"Jeanne Moreau" (born 23 January, 1928 in Paris, France) is a French actress and singer.
Moreau was born in Paris to a French father and an English mother of Irish descent.
She studied at the Conservatoire in Paris. In 1947, she made her theatre debut at the Avignon Festival. By her twenties, Moreau was already one of France's leading stage actresses at the Comédie-Française.
In the late 1950s, after making many mainstream films, including several successes, she made ''Elevator to the Gallows'' with first-time director Louis Malle. Largely thanks to that film, she went on to work with many of the best known New Wave and avant garde directors.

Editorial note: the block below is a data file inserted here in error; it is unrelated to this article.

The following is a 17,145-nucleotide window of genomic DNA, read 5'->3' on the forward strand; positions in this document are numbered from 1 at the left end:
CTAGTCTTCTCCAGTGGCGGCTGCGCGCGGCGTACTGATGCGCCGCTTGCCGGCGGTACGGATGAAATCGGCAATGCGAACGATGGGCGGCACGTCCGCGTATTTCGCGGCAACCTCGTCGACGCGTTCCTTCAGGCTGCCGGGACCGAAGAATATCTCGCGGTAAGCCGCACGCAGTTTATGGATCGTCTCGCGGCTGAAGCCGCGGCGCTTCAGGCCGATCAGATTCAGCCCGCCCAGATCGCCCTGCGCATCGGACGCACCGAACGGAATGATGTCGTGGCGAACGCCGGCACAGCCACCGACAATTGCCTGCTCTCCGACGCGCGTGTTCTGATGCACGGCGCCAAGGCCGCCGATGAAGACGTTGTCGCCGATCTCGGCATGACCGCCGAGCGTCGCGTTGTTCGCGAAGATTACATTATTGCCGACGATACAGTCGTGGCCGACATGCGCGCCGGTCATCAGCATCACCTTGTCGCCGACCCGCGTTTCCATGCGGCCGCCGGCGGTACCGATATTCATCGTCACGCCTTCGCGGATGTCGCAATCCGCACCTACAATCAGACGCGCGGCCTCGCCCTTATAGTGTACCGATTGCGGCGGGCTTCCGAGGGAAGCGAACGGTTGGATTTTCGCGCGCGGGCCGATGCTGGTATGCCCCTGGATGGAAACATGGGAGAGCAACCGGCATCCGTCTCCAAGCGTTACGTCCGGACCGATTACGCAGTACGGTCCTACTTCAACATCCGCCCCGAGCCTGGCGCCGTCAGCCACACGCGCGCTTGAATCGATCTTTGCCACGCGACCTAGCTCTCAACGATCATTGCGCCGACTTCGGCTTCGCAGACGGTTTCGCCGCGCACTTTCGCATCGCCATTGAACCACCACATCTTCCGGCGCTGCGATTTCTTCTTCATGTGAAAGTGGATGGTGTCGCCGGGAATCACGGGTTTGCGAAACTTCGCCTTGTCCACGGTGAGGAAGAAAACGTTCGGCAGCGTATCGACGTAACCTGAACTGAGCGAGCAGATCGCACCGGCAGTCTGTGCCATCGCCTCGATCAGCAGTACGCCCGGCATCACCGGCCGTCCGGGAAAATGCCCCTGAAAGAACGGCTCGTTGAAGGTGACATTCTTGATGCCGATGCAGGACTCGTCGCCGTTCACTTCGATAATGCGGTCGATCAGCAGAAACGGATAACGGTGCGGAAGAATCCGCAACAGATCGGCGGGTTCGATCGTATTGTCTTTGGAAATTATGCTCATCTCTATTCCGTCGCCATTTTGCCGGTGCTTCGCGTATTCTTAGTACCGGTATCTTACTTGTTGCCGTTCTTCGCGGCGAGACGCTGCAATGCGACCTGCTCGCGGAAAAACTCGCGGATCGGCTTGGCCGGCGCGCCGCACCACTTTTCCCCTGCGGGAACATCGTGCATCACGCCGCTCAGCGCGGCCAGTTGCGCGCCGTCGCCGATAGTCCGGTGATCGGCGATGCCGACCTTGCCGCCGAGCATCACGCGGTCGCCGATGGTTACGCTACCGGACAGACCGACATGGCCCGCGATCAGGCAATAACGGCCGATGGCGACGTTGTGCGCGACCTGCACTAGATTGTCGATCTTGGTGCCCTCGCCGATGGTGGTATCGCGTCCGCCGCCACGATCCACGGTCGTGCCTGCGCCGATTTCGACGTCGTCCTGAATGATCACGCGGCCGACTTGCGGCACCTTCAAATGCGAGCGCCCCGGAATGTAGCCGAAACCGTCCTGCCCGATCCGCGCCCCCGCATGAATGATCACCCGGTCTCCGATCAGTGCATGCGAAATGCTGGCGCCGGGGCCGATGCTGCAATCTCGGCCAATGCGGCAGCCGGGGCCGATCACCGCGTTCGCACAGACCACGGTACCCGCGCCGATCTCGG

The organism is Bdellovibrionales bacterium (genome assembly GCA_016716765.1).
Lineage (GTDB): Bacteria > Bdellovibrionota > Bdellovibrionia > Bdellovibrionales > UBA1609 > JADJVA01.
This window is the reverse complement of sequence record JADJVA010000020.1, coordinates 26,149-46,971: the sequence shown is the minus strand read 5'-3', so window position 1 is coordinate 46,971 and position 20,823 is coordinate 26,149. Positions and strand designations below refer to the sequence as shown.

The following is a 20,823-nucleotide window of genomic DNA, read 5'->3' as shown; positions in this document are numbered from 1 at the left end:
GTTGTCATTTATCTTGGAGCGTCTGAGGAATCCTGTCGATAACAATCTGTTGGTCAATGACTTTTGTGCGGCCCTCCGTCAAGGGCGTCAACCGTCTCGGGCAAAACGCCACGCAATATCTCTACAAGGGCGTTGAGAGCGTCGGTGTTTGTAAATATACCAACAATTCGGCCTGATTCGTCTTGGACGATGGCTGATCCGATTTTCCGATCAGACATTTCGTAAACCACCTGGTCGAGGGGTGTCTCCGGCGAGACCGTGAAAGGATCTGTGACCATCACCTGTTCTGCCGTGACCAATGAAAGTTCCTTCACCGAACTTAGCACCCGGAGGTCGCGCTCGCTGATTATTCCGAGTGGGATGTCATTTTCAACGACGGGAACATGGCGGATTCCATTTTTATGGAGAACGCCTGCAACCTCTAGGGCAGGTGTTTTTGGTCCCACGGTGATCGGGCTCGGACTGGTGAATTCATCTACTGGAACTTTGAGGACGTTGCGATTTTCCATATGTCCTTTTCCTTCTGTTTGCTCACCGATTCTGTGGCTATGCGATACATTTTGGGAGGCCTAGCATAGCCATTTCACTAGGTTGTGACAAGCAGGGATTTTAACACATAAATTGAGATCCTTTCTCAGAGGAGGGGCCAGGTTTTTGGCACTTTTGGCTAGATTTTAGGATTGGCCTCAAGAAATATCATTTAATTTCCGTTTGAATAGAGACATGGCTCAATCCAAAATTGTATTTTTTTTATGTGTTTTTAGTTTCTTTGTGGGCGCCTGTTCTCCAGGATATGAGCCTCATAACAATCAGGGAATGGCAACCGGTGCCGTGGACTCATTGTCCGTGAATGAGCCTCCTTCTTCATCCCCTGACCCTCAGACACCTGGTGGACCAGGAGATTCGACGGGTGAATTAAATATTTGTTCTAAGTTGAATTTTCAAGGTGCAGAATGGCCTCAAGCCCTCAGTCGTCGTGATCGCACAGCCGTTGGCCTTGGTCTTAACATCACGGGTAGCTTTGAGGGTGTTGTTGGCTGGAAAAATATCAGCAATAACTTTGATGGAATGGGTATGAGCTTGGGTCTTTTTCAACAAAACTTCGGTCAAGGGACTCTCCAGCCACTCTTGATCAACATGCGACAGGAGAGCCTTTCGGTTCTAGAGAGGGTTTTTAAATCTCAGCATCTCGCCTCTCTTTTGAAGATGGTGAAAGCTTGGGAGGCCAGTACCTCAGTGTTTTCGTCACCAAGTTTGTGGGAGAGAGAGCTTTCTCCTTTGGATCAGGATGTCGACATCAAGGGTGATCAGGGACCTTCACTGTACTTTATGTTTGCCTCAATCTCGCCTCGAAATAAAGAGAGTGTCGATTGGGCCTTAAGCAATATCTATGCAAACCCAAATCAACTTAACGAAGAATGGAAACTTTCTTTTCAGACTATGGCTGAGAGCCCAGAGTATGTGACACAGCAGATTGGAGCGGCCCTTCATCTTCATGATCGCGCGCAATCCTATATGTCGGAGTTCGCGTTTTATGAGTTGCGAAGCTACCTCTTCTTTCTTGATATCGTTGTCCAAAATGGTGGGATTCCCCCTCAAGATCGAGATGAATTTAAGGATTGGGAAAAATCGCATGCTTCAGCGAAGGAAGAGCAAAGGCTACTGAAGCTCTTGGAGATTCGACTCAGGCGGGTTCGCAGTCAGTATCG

François Truffaut's explosive New Wave film ''Jules et Jim'' (1962) is centered on her magnetic starring role, and is perhaps her most famous film. She has also appeared with a number of other notable directors such as Michelangelo Antonioni (''La Notte''), Jean-Luc Godard (''A Woman Is a Woman''), Orson Welles (''The Immortal Story''), Luis Buñuel (''Diary of a Chambermaid''), and Philippe Agostini (''Dialogue des Carmelites'').